Math Is Fun Forum
  Discussion about math, puzzles, games and fun.   Useful symbols: ÷ × ½ √ ∞ ≠ ≤ ≥ ≈ ⇒ ± ∈ Δ θ ∴ ∑ ∫ • π ƒ -¹ ² ³ °

You are not logged in.

#1 2013-09-02 12:47:02

mathstudent2000
Member
Registered: 2013-07-26
Posts: 79

mathcounts/amc problems

1. Maria normally spends half an hour driving to work. When her average speed is ten miles per hour slower than usual, the trip takes ten minutes longer. How many miles does she drive to work?

2. Mr. Pillot always rides his bicycle to work, and he begins his ride at the same time every day. If he averages 10 miles per hour, he arrives at work 2 minutes late, but, if he averages 15 miles per hour, he arrives 1 minute early. How many miles does Mr. Pillot ride to work? Express your answer as a decimal to the nearest tenth.

3. Rico can walk 3 miles in the same amount of time that Donna can walk 2 miles. Rico walks a rate 2 miles per hour faster than Donna. At that rate, what is the number of miles that Rico walks in 2 hours and 10 minutes?

4.For a particular value of k, one root of the equation 5x^2 + kx = 4 is x=2. What is the other root?

(A "root" is a value that makes the equation true, so x=2 is a root of the equation x+3=5.)


Genius is one percent inspiration and ninety-nine percent perspiration

Offline

#2 2013-09-02 12:55:40

bobbym
Administrator
From: Bumpkinland
Registered: 2009-04-12
Posts: 87,238

Re: mathcounts/amc problems

Hi;


In mathematics, you don't understand things. You just get used to them.
Of course that result can be rigorously obtained, but who cares?
Combinatorics is Algebra and Algebra is Combinatorics.

Online

#3 2013-09-05 10:45:19

mathstudent2000
Member
Registered: 2013-07-26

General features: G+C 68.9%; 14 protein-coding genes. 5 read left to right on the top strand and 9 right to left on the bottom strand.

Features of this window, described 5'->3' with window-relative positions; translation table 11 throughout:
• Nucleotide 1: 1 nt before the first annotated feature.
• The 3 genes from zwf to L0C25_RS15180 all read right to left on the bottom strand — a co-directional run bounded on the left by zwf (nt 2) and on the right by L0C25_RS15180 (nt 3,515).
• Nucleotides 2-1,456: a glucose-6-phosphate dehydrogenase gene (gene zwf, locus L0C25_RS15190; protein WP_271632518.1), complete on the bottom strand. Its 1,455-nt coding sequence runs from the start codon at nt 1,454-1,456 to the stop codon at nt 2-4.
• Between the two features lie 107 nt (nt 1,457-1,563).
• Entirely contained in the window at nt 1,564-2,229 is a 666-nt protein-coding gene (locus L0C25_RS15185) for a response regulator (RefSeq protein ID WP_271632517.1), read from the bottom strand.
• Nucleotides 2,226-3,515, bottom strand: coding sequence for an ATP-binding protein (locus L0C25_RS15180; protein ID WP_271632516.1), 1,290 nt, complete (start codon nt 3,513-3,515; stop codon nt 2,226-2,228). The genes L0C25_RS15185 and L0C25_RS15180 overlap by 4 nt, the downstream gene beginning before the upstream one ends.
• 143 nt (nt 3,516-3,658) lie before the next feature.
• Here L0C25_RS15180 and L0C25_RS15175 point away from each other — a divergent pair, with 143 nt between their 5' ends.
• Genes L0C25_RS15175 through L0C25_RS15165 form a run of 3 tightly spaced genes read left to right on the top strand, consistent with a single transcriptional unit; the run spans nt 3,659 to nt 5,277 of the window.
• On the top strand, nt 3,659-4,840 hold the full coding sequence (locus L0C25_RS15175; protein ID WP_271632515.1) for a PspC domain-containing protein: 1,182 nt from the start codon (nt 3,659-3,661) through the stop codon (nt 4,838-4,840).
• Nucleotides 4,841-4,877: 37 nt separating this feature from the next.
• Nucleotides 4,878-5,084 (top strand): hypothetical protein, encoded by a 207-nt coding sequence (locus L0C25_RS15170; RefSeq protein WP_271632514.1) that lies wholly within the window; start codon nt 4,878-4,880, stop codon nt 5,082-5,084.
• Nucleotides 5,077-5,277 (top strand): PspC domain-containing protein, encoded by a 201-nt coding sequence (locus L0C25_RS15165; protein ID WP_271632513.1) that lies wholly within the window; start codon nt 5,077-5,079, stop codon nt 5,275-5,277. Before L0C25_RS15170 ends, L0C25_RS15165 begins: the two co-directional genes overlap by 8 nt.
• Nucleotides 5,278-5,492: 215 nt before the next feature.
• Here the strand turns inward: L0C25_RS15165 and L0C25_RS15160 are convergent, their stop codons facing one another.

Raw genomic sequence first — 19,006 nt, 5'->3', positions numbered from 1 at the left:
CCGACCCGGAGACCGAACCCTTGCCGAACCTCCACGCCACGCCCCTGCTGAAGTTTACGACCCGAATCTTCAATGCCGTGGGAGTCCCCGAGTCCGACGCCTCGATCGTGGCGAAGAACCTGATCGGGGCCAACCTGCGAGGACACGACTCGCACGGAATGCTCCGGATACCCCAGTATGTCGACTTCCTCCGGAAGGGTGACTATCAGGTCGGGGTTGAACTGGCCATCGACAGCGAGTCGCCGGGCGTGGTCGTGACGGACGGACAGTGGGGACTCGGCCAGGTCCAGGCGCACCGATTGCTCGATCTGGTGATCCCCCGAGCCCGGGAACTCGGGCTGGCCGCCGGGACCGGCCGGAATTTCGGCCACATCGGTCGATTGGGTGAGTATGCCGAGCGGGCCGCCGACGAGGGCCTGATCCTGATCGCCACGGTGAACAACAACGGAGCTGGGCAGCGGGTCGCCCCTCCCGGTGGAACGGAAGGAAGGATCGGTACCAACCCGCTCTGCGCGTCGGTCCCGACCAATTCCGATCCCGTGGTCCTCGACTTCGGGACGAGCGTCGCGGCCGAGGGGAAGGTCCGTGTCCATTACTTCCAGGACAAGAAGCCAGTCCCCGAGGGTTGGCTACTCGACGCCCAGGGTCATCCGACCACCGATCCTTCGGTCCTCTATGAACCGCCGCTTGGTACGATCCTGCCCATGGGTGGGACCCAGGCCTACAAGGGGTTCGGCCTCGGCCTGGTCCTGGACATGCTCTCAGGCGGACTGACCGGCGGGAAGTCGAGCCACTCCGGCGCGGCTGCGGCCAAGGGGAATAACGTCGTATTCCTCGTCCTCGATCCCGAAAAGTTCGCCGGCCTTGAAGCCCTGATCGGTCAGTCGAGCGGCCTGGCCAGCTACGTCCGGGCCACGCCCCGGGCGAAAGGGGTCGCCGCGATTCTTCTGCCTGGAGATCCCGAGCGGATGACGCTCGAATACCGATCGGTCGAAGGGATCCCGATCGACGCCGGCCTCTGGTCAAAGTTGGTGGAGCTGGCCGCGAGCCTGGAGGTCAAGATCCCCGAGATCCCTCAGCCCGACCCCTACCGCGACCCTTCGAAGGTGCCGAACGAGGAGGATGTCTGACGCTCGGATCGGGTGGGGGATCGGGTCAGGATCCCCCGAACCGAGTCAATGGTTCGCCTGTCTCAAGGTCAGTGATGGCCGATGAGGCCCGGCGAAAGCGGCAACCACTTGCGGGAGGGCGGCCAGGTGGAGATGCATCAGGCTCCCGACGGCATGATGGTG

Posts: 79

Re: mathcounts/amc problems

did you get the other ones?


Genius is one percent inspiration and ninety-nine percent perspiration

Offline

#4 2013-09-05 12:13:39

bobbym
Administrator
From: Bumpkinland
Registered: 2009-04-12
Posts: 87,238

Re: mathcounts/amc problems

Have you worked on them?


In mathematics, you don't understand things. You just get used to them.
Of course that result can be rigorously obtained, but who cares?
Combinatorics is Algebra and Algebra is Combinatorics.

Online

#5 2013-09-05 12:23:19

mathstudent2000
Member
Registered: 2013-07-26
Posts: 79

Re: mathcounts/amc problems

i solved all except for no. 2 and no.3


Genius is one percent inspiration and ninety-nine percent perspiration

Offline

#6 2013-09-05 12:31:17

bobbym
Administrator
From: Bumpkinland
Registered: 2009-04-12
Posts: 87,238

Re: mathcounts/amc problems

Okay, I will work on them after I get back. I will be offline soon.


In mathematics, you don't understand things. You just get used to them.
Of course that result can be rigorously obtained, but who cares?
Combinatorics is Algebra and Algebra is Combinatorics.

Online

#7 2013-09-05 12:35:38

mathstudent2000
Member
Registered: 2013-07-26
Posts: 79

Re: mathcounts/amc problems

ok no problem


Genius is one percent inspiration and ninety-nine percent perspiration

Offline

#8 2013-09-05 12:40:56

bobbym
Administrator
From: Bumpkinland
Registered: 2009-04-12